April 1, 2018 at 9:00 pm

Ethics Lecture | What Are You Doing When You Are Controlling Yourself? April 13

Dr. Tamar Schapiro, portrait

Dr. Tamar Schapiro

The Spetnagel Ethics Lecture Series series presents Dr. Tamar Schapiro discussing “What Are You Doing When You Are Controlling Yourself?” on Friday, April 13, at 4 p.m. in Scripps 111.

Schapiro is Associate Professor of Philosophy at the Massachusetts Institute of Technology.

This event is free and open to the public. It is presented by the Philosophy Department and the Institute for Applied and Professional Ethics at Ohio University.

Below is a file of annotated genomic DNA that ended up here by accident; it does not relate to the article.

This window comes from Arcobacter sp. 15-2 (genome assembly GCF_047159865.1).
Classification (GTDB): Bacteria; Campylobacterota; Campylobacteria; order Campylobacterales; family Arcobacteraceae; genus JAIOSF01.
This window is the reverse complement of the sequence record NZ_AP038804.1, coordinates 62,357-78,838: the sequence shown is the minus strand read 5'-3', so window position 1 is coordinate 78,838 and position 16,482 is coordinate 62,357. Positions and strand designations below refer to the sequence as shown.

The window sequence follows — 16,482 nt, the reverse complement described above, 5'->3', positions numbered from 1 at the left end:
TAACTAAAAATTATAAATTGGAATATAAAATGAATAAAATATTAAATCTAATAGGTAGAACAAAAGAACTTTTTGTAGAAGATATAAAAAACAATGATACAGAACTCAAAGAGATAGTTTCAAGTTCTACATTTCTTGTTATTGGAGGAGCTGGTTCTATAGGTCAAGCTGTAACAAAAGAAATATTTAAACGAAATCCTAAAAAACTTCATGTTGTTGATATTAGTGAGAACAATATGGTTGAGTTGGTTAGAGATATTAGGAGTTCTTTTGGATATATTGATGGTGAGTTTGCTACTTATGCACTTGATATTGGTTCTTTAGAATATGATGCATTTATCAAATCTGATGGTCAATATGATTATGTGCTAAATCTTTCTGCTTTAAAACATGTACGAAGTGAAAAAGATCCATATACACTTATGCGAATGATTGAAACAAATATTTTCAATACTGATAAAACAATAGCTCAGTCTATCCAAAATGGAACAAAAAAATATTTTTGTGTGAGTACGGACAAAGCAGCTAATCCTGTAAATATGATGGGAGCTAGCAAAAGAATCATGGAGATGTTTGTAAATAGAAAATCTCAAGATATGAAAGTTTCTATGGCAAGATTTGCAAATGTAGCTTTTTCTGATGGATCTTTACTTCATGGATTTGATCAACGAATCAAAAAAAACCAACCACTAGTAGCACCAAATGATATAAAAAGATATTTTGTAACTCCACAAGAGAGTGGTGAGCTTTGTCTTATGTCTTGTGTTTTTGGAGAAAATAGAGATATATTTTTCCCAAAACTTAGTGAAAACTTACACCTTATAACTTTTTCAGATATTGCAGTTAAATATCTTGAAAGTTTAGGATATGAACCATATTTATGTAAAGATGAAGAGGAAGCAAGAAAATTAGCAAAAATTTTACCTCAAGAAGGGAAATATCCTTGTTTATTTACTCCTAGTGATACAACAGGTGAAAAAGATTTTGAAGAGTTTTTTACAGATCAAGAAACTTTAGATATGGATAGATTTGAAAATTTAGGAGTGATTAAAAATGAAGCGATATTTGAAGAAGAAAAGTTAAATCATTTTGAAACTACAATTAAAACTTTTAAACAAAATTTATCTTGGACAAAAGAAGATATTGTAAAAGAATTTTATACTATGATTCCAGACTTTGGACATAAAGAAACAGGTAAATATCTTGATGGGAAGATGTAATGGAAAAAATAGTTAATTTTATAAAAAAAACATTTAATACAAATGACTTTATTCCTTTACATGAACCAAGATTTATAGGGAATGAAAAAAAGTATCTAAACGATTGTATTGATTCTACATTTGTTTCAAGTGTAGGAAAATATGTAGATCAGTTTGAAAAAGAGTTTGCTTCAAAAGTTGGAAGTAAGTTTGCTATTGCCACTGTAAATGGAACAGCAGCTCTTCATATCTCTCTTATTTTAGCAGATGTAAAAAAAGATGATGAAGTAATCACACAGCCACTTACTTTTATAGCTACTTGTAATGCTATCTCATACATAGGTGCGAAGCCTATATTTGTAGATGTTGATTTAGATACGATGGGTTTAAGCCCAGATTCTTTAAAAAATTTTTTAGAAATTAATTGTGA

Abstract: Self-control is a virtue. At least, there is some conception of proper self-control, according to which it is a virtue to be a self-controlled person, rather than a person lacking in self-control. Conceived as a virtue, self-control contrasts with two vices: the vice of excess consists in controlling ourselves too much, or too rigidly, and the vice of defect consists in controlling ourselves too little, or too loosely. Still, to understand more precisely what the virtue of self-control consists in, we have to ask, “what, exactly, are we doing when we are striving to control ourselves in the right way?” Whatever we are doing, we are in some sense relating to our inclinations. But what is it to relate to our inclinations? In this paper I want to show you that answering this question is harder than you might think.



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